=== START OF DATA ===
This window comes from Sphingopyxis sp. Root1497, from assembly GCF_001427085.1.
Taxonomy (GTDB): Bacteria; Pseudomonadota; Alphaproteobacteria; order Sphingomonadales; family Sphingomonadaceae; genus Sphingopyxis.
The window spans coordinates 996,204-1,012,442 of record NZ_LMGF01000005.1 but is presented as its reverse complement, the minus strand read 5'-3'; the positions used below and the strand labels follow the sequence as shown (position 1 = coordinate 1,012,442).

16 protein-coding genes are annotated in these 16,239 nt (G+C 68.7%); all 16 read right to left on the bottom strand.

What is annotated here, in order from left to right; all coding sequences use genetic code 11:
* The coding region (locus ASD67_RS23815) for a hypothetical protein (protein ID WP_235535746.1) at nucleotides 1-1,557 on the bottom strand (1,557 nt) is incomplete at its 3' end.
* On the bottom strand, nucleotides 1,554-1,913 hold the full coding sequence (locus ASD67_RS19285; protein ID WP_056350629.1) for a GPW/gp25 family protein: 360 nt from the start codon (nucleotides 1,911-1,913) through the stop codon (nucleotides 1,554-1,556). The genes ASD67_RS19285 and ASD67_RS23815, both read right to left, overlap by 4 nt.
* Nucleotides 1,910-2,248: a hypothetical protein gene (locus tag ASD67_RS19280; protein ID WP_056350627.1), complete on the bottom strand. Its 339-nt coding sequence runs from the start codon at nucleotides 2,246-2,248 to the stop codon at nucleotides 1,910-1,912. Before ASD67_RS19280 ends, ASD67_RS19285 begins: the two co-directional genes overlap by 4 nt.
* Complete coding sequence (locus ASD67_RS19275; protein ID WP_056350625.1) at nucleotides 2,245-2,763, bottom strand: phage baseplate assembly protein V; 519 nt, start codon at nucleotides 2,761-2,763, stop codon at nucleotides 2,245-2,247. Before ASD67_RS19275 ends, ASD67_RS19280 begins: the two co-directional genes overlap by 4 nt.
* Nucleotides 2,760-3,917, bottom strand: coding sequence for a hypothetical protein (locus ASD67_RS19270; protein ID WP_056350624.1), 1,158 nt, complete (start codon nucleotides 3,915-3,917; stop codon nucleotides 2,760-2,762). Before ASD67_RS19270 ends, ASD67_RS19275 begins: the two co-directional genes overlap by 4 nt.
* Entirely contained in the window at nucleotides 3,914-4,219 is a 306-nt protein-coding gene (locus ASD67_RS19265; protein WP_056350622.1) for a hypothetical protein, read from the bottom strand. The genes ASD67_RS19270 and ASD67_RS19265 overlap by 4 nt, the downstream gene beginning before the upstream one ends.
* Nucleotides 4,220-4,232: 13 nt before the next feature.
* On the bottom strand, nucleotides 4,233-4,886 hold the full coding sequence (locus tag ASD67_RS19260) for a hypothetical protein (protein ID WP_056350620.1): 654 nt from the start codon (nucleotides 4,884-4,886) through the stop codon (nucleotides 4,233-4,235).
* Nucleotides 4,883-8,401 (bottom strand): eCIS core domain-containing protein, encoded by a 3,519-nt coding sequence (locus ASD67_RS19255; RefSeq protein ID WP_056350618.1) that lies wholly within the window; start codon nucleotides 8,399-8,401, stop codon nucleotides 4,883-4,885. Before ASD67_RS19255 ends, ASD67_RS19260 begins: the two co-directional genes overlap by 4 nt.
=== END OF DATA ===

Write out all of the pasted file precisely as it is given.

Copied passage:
This window comes from Sphingopyxis sp. Root1497, from assembly GCF_001427085.1.
Taxonomy (GTDB): Bacteria; Pseudomonadota; Alphaproteobacteria; order Sphingomonadales; family Sphingomonadaceae; genus Sphingopyxis.
The window spans coordinates 996,204-1,012,442 of record NZ_LMGF01000005.1 but is presented as its reverse complement, the minus strand read 5'-3'; the positions used below and the strand labels follow the sequence as shown (position 1 = coordinate 1,012,442).

16 protein-coding genes are annotated in these 16,239 nt (G+C 68.7%); all 16 read right to left on the bottom strand.

What is annotated here, in order from left to right; all coding sequences use genetic code 11:
* The coding region (locus ASD67_RS23815) for a hypothetical protein (protein ID WP_235535746.1) at nucleotides 1-1,557 on the bottom strand (1,557 nt) is incomplete at its 3' end.
* On the bottom strand, nucleotides 1,554-1,913 hold the full coding sequence (locus ASD67_RS19285; protein ID WP_056350629.1) for a GPW/gp25 family protein: 360 nt from the start codon (nucleotides 1,911-1,913) through the stop codon (nucleotides 1,554-1,556). The genes ASD67_RS19285 and ASD67_RS23815, both read right to left, overlap by 4 nt.
* Nucleotides 1,910-2,248: a hypothetical protein gene (locus tag ASD67_RS19280; protein ID WP_056350627.1), complete on the bottom strand. Its 339-nt coding sequence runs from the start codon at nucleotides 2,246-2,248 to the stop codon at nucleotides 1,910-1,912. Before ASD67_RS19280 ends, ASD67_RS19285 begins: the two co-directional genes overlap by 4 nt.
* Complete coding sequence (locus ASD67_RS19275; protein ID WP_056350625.1) at nucleotides 2,245-2,763, bottom strand: phage baseplate assembly protein V; 519 nt, start codon at nucleotides 2,761-2,763, stop codon at nucleotides 2,245-2,247. Before ASD67_RS19275 ends, ASD67_RS19280 begins: the two co-directional genes overlap by 4 nt.
* Nucleotides 2,760-3,917, bottom strand: coding sequence for a hypothetical protein (locus ASD67_RS19270; protein ID WP_056350624.1), 1,158 nt, complete (start codon nucleotides 3,915-3,917; stop codon nucleotides 2,760-2,762). Before ASD67_RS19270 ends, ASD67_RS19275 begins: the two co-directional genes overlap by 4 nt.
* Entirely contained in the window at nucleotides 3,914-4,219 is a 306-nt protein-coding gene (locus ASD67_RS19265; protein WP_056350622.1) for a hypothetical protein, read from the bottom strand. The genes ASD67_RS19270 and ASD67_RS19265 overlap by 4 nt, the downstream gene beginning before the upstream one ends.
* Nucleotides 4,220-4,232: 13 nt before the next feature.
* On the bottom strand, nucleotides 4,233-4,886 hold the full coding sequence (locus tag ASD67_RS19260) for a hypothetical protein (protein ID WP_056350620.1): 654 nt from the start codon (nucleotides 4,884-4,886) through the stop codon (nucleotides 4,233-4,235).
* Nucleotides 4,883-8,401 (bottom strand): eCIS core domain-containing protein, encoded by a 3,519-nt coding sequence (locus ASD67_RS19255; RefSeq protein ID WP_056350618.1) that lies wholly within the window; start codon nucleotides 8,399-8,401, stop codon nucleotides 4,883-4,885. Before ASD67_RS19255 ends, ASD67_RS19260 begins: the two co-directional genes overlap by 4 nt.